Main content area

Experimental Assessment of the Magnitude and Sources of Lake Sturgeon Egg Mortality

Forsythe, P. S., Scribner, K. T., Crossman, J. A., Ragavendran, A., Baker, E. A.
Transactions of the American Fisheries Society 2013 v.142 no.4 pp. 1005-1011
Acipenser fulvescens, community structure, developmental stages, egg incubation, eggs, field experimentation, fish, mortality, predation, predators, rivers, spawning, water flow, Michigan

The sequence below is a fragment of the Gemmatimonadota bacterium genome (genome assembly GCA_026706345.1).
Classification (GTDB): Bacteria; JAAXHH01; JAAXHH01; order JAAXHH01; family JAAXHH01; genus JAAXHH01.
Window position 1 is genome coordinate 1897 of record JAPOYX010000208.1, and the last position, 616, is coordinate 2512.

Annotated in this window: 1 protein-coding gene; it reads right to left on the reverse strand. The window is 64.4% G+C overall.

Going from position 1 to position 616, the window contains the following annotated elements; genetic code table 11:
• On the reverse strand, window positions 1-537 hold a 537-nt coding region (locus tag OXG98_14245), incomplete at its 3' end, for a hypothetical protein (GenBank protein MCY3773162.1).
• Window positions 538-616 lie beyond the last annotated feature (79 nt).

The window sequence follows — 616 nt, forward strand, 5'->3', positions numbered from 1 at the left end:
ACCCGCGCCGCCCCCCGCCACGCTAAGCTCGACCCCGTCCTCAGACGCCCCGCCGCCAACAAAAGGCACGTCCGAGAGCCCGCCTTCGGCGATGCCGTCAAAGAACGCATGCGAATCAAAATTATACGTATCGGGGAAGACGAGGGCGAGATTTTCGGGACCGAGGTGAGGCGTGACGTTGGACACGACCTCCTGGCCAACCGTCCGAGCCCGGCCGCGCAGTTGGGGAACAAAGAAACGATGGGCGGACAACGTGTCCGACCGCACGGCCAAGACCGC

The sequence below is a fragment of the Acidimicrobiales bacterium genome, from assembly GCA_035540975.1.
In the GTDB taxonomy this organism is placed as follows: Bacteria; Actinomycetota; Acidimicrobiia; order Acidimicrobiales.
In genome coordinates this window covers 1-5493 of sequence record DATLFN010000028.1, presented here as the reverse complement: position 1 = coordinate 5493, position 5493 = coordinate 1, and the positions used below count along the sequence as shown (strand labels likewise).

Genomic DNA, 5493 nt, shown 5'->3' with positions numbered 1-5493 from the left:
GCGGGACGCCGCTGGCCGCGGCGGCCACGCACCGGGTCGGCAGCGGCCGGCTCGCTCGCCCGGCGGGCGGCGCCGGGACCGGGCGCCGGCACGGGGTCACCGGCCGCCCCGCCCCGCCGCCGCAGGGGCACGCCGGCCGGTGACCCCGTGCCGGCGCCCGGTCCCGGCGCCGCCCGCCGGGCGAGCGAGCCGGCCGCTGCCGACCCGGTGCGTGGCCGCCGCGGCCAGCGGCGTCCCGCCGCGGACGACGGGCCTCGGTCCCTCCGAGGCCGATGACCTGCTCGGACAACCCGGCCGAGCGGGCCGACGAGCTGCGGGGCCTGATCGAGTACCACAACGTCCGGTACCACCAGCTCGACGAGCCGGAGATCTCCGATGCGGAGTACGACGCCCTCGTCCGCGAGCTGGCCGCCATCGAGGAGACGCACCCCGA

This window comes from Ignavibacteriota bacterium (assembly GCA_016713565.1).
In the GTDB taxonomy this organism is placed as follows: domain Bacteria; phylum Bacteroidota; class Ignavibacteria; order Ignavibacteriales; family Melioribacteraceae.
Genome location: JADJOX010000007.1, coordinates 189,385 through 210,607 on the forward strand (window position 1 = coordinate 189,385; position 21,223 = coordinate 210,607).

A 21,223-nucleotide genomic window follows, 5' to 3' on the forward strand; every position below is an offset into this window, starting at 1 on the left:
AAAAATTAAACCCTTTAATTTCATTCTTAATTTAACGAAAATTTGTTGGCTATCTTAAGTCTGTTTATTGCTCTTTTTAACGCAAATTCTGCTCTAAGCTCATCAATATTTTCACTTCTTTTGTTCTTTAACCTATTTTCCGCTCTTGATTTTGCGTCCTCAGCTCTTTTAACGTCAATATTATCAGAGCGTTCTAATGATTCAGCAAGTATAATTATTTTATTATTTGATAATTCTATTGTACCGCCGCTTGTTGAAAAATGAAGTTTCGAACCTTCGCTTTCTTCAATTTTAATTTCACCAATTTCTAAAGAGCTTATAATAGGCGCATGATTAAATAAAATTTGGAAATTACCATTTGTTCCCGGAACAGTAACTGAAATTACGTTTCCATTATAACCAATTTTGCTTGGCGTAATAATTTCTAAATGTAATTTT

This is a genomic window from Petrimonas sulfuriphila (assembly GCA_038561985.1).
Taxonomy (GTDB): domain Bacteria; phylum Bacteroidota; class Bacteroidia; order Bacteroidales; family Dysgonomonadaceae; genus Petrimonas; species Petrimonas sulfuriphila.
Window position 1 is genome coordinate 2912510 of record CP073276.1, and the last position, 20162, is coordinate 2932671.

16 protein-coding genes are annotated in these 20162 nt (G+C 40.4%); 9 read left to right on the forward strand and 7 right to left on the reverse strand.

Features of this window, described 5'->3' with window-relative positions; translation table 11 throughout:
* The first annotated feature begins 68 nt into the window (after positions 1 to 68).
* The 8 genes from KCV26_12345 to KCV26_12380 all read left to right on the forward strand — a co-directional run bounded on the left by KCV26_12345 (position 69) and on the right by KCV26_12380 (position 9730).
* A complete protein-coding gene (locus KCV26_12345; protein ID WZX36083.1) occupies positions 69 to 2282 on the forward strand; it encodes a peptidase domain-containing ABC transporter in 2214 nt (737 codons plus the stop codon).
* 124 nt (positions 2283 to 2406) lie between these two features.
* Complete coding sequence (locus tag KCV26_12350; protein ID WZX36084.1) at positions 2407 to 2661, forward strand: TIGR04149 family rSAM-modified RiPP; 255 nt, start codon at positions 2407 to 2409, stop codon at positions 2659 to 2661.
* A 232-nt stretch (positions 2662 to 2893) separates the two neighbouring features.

Mortality during early life stages can greatly affect annual recruitment. Despite the importance to population abundance and community composition, quantitative estimates of the sources and magnitude of early life mortality in natural environments are generally lacking for many fish species. We conducted a field experiment to quantify egg mortality during incubation for Lake Sturgeon Acipenser fulvescens . Fertilized Lake Sturgeon eggs were placed in replicated exclosures in the Black River, Michigan, at a known spawning location. Incubation conditions were modified using four exclosure treatments differing in mesh size that simulated different levels of access by predators and water flow regimes (0.1–0.6 m/s). Egg mortality through 80% of the incubation period was high (average 91%) and varied significantly (75–97%) across treatments. Treatments with reduced predator access and low water velocity experienced the highest levels of cumulative egg mortality. Developmental arrest was a larger source of mortality (84%) than the combined effect of predation and scour or de-adhesion (16%). We also documented a significant treatment by time (day of incubation) interaction, indicating that although cumulative rates of mortality may not vary significantly among spawning sites, the relative contributions of different sources of mortality can vary greatly at different times during egg incubation. Received October 28, 2012; accepted March 25, 2013